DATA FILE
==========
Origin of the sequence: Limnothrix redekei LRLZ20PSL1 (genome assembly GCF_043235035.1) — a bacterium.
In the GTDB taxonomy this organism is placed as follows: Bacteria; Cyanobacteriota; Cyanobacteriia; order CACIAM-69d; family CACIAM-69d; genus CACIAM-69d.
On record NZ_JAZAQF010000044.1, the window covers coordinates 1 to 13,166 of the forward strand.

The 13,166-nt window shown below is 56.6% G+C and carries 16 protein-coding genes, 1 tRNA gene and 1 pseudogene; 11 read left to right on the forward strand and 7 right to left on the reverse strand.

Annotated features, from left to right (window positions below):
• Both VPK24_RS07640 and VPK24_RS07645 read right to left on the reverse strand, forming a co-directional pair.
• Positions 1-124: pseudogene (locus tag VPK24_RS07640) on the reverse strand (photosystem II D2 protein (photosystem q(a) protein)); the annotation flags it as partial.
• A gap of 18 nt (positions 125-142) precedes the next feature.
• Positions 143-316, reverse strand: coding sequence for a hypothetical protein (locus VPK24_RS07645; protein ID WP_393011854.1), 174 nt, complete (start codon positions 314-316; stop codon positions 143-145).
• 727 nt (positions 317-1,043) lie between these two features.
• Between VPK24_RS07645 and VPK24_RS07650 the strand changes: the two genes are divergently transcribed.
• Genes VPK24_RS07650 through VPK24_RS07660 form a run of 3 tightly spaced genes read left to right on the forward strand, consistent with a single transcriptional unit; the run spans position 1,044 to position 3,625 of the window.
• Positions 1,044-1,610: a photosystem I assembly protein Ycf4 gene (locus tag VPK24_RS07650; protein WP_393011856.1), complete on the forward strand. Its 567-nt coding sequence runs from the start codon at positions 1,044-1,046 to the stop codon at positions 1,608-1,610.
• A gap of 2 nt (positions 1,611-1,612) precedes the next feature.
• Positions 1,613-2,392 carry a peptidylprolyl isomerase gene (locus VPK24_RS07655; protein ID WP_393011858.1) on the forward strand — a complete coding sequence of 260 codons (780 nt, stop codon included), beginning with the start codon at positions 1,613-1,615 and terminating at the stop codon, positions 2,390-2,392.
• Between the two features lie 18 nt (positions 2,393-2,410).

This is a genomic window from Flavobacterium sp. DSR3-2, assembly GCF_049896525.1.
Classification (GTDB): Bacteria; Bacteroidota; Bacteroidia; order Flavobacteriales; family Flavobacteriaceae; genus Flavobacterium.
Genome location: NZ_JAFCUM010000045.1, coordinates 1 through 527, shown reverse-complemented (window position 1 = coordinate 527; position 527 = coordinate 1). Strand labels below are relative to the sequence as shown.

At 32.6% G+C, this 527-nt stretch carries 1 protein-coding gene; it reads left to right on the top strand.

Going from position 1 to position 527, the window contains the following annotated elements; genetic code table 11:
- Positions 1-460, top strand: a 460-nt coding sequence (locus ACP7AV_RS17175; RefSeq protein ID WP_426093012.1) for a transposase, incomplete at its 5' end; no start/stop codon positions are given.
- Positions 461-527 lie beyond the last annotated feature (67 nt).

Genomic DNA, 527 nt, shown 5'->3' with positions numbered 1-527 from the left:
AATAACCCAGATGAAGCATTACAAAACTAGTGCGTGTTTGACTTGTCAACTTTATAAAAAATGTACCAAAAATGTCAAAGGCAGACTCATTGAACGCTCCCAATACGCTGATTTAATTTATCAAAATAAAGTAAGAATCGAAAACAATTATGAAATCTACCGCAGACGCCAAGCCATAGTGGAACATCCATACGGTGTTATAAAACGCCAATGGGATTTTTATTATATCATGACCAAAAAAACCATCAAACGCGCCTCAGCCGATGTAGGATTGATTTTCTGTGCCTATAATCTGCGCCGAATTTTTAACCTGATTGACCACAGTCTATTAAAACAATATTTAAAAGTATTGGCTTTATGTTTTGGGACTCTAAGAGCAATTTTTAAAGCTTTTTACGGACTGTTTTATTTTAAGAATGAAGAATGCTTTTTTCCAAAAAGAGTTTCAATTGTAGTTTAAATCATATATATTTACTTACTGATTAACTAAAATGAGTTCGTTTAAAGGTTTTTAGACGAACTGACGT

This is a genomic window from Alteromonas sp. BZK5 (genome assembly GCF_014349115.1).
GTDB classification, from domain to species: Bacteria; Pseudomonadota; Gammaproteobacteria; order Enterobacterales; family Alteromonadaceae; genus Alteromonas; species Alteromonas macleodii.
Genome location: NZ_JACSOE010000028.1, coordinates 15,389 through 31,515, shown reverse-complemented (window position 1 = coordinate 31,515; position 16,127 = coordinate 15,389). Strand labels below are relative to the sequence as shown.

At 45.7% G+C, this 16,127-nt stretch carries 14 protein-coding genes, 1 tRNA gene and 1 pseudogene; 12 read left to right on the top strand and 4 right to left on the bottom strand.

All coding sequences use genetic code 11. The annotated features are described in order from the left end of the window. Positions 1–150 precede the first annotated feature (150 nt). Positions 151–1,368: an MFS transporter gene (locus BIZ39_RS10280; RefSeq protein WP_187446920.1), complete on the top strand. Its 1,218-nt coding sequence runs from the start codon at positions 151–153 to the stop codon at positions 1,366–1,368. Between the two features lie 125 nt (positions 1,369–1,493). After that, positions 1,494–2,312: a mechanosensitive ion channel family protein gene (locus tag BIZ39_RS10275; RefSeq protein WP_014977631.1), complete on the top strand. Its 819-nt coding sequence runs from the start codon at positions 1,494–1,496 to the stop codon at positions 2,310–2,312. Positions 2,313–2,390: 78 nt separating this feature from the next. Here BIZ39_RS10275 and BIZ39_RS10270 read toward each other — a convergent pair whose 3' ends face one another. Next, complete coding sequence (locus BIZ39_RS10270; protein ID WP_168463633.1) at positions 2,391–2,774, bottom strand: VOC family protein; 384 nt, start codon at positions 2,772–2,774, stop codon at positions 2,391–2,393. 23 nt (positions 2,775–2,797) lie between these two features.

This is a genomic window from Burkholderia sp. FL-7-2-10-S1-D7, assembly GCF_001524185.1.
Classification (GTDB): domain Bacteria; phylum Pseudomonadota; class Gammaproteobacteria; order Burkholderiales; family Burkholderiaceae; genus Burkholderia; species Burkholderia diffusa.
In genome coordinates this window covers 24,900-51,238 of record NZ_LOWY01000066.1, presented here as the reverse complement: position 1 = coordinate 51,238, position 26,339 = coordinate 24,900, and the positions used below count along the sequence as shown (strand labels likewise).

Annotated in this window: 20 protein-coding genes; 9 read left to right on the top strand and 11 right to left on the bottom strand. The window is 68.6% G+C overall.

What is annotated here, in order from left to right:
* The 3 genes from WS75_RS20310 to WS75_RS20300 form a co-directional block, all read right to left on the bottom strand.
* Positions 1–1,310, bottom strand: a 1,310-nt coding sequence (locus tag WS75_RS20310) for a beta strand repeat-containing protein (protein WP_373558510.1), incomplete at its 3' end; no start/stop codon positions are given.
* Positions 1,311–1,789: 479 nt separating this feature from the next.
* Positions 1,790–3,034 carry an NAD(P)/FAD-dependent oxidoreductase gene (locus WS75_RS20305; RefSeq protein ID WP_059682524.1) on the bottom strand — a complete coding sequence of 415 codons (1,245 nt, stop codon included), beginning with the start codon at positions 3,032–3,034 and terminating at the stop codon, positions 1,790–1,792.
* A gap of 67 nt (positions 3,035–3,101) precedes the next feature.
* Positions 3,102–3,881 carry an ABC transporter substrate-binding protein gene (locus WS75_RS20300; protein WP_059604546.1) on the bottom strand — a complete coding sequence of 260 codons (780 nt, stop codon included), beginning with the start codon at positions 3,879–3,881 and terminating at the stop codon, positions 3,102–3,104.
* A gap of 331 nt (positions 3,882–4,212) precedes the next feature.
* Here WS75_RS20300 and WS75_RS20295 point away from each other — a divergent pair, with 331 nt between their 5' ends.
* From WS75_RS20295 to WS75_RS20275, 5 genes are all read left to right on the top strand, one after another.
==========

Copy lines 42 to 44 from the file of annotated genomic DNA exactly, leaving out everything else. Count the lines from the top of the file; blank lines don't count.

* A gap of 331 nt (positions 3,882–4,212) precedes the next feature.
* Here WS75_RS20300 and WS75_RS20295 point away from each other — a divergent pair, with 331 nt between their 5' ends.
* From WS75_RS20295 to WS75_RS20275, 5 genes are all read left to right on the top strand, one after another.